Biennial Budget
2017
General Fund
2017
Nongeneral Fund
2018
General Fund
2018
Nongeneral Fund
Initial Appropriation for the Biennium40,000,0005,602,906,38040,000,0005,267,408,233
Changes to Initial Appropriation0137,238,0920-42,945,193
(Changes to Initial Appropriation will be 0 when the plan is created. They will change when the plan is updated mid-biennium.)
 
Anticipated Changes to Customer Base
Current Customer List
Predefined GroupUser Defined GroupNumber Served AnnuallyPotential Number of Annual CustomersProjected Customer Trend
Federal AgencyUS Federal Government11Stable
Local or Regional Government AuthoritiesCounties within Commonwealth of Virginia9595Stable
Local or Regional Government AuthoritiesIndependent cities within Commonwealth of Virginia3939Stable
ResidentVirginia Population8,400,0008,700,000Increase
 
NameDescription
 
• Plan: Use transparent, data-driven prioritization models to help determine allocations of transportation funding and ensure ongoing accountability, as well as plan programs, projects and services to deliver a safe and reliable multi-modal transportation system.
Summary and Alignment
Planning includes monitoring existing conditions and forecasting future growth; engaging stakeholders through Metropolitan Planning Organizations, Planning District Commissions and local governments; identifying needs; and short and long range planning and prioritizing, programming and funding programs (Transportation Improvement Program, Statewide Transportation Improvement Program and Six-Year Improvement Program).
Associated State Goal
Transportation: Ensure that Virginia has a transportation system that is safe, enables easy movement of people and goods, enhances the economy and improves our quality of life.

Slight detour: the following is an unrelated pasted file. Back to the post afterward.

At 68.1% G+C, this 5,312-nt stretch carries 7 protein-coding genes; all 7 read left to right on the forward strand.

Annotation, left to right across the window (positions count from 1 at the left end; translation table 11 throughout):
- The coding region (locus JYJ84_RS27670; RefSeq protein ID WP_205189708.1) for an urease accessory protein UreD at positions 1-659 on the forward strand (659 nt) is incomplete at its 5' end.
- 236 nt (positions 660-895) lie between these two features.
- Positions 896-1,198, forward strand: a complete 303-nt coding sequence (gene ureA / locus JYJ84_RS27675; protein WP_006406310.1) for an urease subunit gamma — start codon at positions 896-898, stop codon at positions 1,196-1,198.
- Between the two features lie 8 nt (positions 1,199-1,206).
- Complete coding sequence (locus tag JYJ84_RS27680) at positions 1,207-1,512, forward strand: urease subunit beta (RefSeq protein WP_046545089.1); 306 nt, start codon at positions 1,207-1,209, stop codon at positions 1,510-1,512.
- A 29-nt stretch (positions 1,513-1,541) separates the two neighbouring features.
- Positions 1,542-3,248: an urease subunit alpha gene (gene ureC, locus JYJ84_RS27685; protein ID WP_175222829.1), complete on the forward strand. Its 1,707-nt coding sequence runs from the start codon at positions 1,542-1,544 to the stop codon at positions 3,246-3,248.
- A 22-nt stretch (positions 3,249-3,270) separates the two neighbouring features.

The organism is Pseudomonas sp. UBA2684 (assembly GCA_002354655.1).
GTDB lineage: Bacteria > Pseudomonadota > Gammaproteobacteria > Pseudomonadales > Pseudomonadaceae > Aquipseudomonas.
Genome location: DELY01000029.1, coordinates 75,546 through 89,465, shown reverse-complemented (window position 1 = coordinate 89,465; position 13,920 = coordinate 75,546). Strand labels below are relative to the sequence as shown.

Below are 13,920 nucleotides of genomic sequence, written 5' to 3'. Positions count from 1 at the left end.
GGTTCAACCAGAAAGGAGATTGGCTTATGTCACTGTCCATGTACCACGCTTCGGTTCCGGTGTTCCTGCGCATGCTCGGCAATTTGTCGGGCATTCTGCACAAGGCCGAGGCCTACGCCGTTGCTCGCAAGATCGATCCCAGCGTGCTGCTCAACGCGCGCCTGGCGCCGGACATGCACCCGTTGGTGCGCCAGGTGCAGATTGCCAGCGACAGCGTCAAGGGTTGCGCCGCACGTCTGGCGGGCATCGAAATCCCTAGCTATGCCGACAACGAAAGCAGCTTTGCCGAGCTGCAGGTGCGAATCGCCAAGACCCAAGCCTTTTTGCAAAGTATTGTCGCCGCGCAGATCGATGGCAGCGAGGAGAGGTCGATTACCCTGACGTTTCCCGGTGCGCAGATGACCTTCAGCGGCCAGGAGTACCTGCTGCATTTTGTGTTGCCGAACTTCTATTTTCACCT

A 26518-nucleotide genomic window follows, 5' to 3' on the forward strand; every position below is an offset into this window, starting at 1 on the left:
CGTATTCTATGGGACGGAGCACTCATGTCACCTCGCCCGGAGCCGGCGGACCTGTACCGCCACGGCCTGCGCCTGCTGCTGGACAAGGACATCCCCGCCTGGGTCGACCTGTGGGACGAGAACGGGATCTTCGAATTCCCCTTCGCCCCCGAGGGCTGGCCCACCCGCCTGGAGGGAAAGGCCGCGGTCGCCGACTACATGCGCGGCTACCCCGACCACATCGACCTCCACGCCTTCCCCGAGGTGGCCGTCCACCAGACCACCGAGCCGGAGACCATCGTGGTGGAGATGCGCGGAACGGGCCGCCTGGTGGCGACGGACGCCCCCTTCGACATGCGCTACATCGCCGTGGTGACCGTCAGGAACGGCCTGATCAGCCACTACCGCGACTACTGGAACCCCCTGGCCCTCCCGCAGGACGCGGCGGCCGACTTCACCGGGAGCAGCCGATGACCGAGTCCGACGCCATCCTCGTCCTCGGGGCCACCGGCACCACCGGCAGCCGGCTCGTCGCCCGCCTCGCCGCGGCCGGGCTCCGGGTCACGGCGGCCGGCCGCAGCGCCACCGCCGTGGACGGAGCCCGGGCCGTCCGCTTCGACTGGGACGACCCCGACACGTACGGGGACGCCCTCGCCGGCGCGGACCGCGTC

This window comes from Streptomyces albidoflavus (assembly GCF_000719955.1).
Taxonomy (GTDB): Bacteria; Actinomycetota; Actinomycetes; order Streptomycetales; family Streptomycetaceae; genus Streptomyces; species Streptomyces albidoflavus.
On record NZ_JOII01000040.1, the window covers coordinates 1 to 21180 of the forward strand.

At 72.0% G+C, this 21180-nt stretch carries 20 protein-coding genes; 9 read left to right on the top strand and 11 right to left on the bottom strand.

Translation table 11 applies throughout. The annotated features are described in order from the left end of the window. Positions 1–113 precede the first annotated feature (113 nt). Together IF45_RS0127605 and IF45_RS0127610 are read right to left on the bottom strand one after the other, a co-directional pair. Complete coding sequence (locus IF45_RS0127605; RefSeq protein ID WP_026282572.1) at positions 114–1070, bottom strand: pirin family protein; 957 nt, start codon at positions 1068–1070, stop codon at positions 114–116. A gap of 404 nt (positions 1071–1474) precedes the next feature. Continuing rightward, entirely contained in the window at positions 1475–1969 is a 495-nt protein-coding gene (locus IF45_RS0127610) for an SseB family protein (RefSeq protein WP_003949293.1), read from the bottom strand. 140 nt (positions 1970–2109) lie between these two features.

Associated Societal Indicator
Land Use
Objectives
» Transparent Planning
Description
Develop a nimble and evolving Six-Year Improvement Program adaptable to changes and properly linked to land use and economic development opportunities that ultimately delivers a transportation system of optimal benefit to the citizens and traveling public.

Objective Strategies
• Institutionalize the business processes and tools supporting the development of the Six-Year Improvement Program to ensure that they comply with requirements of §33.2 of the Code of Virginia: • Continue public outreach • Monitor the prioritization processes as adopted by the Commonwealth Transportation Board (CTB)

» Stakeholder Engagement
Description
Ensure that local governments and citizens play a meaningful role in transportation decision-making.

Objective Strategies
• Enhance the content, format and accessibility of public meetings with local, regional, state and federal stakeholders to provide interactive information sharing and public education of transportation funding and the Six-Year Improvement Program

• Work collaboratively to support the Northern Virginia Transportation Authority (NVTA) and the Hampton Roads Transportation Accountability Commission (HRTAC)

» Public Safety
Description
Identify opportunities early in the planning process to reduce fatal and serious injury crashes that occur on Virginia’s highways.

Objective Strategies
• Maximize the programming and construction of Strategically Targeted Affordable Roadway Solutions (STARS) program recommendations to address safety and congestion challenges on high fatality and serious injury incident corridors and intersections, based on available funding

• Ensure Highway Safety Improvement Plan (HSIP) funding is applied to the highest priority safety needs to maximize the reduction of severe injuries and fatalities within a district given the investment. Continue monitoring before-and-after results for each project to assess the degree to which serious accidents and fatalities are reduced as a result of the project

» Customer Service and Economic Opportunity
Description
Improve VDOT’s services and interactions with customers and partners to promote development and economic opportunities in Virginia.